Charlotte Rampling has always been an arresting presence in films — from her swinging flatmate in Georgy Girl (1966) to her concentration camp survivor in The Night Porter (1974) — but it was in the aughts that she started showing even more complex textures.
Flourishing under director François Ozon, Rampling lent enigmatic gravitas to psychological dramas like Under The Sand (2001) and Swimming Pool (2003), helping elevate them to arthouse-plus status. And now, the British actress really hits her stride in 45 Years (opening in theaters on December 23), in which she plays a woman whose longtime marriage is rocked by revelations about the husband’s old girlfriend. Directed by Andrew Haigh (Weekend, Looking) the superb film has Geoff (Rampling’s 1960s film peer Tom Courtenay) receiving a letter saying the body of his half-a-century-ago love has been found, which stirs up all kinds of revelations, arousals, suspicions, and resentments in his marriage. Courtenay is tops, and as the wife, Rampling masterfully mines all the changes with subtle grace as she wonders, “I can hardly be mad at something that happened before ‘we’ existed, can I?”
“There’s something so strong and intelligent about her,” Haigh said about Rampling at a recent MoMA screening of the film. “Her face is incredible to me. She’s unknowable.” But we know this about the film: Haigh revealed that after doing Weekend—his 2011 flick about a British gay couple’s connection in the night—he was flooded with similar scripts, but he decided, “No, I want to do this film about two people in their seventies. And my agent was like, ‘Really?’ But weirdly, 45 Years is like a sequel to Weekend, only it’s two older straight people.”
The film copped Courtenay and Rampling the Berlin International Film Festival’s top acting prizes, and Rampling just nabbed Best Actress from the L.A. Film Critics, the Boston Film Critics, and the European Film Awards. I spoke with the unrumpled Rampling at the Soho Grand Hotel, delving into her life and achievement.
Musto: Hello, Charlotte. Andrew Haigh said you project so much intelligence, yet are wonderfully unknowable onscreen.
Charlotte Rampling: [Smiles] When’s somebody going to know something?
Your career keeps evolving. Many times people feel their lives or careers are over, but it seems like there’s always another chapter, which is inspiring. Have you ever felt that way?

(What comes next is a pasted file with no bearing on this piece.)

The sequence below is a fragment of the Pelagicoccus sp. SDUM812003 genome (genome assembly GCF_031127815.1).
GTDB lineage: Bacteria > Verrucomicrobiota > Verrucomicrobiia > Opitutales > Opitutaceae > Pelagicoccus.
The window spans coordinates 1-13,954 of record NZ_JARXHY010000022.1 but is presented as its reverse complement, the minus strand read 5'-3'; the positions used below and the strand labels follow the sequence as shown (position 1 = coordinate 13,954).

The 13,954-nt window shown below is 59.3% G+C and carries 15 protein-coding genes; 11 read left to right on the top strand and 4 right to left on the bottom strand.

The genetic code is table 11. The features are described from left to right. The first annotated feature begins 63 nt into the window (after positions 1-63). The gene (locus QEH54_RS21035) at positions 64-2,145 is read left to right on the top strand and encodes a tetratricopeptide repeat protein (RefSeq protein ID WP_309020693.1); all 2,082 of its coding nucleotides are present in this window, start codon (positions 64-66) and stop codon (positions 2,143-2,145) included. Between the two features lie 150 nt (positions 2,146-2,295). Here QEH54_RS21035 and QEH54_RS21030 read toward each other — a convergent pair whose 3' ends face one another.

I’ve gotten to the stage where I feel I’m timeless. I feel it now. In response to what you said, our lives consist of all sorts of stages, and it’s a matter of how you surf each stage until the next one. [Pause] It sounds a bit silly to say I’m timeless. Maybe I should backtrack because it would take a lot of explaining.
No, it’s great — and so true. Do you feel your roles have gotten richer through the years, or that you’ve matured as an actress?
I’m probably bringing extra stuff to it, but I’m not necessarily doing it any better. There are more layers perhaps now. But sometimes we don’t need to show them. Acting, to me, is a state of being somebody attached to the idea of being somebody else, but it’s yourself.
You seem like one of the few famous actors who don’t seek the spotlight.
There must be others.
Not that I’ve met. Does acting provide a release for you?
I think I play parts of myself, so it’s not a release. I actually connect to my characters. Maybe I’ve got an inflated sense of ego, that I can wear all these hats.
Would you call it method acting?
It’s my method acting.
You and Tom Courtenay come off like such a cozy acting couple.
That’s what we do. We knew we had to be very comfortable with each other — immediately.
Why would such old revelations have such a dramatic effect on your character?
It becomes much more than that. It’s a vast pit of questioning, “What was your relationship? What does anything mean?” It’s horrible—I can’t even talk about it, I get so upset. People say, “It’s nothing,” but I know what she’s going through. Once it’s detonated, something erupts inside you and is released.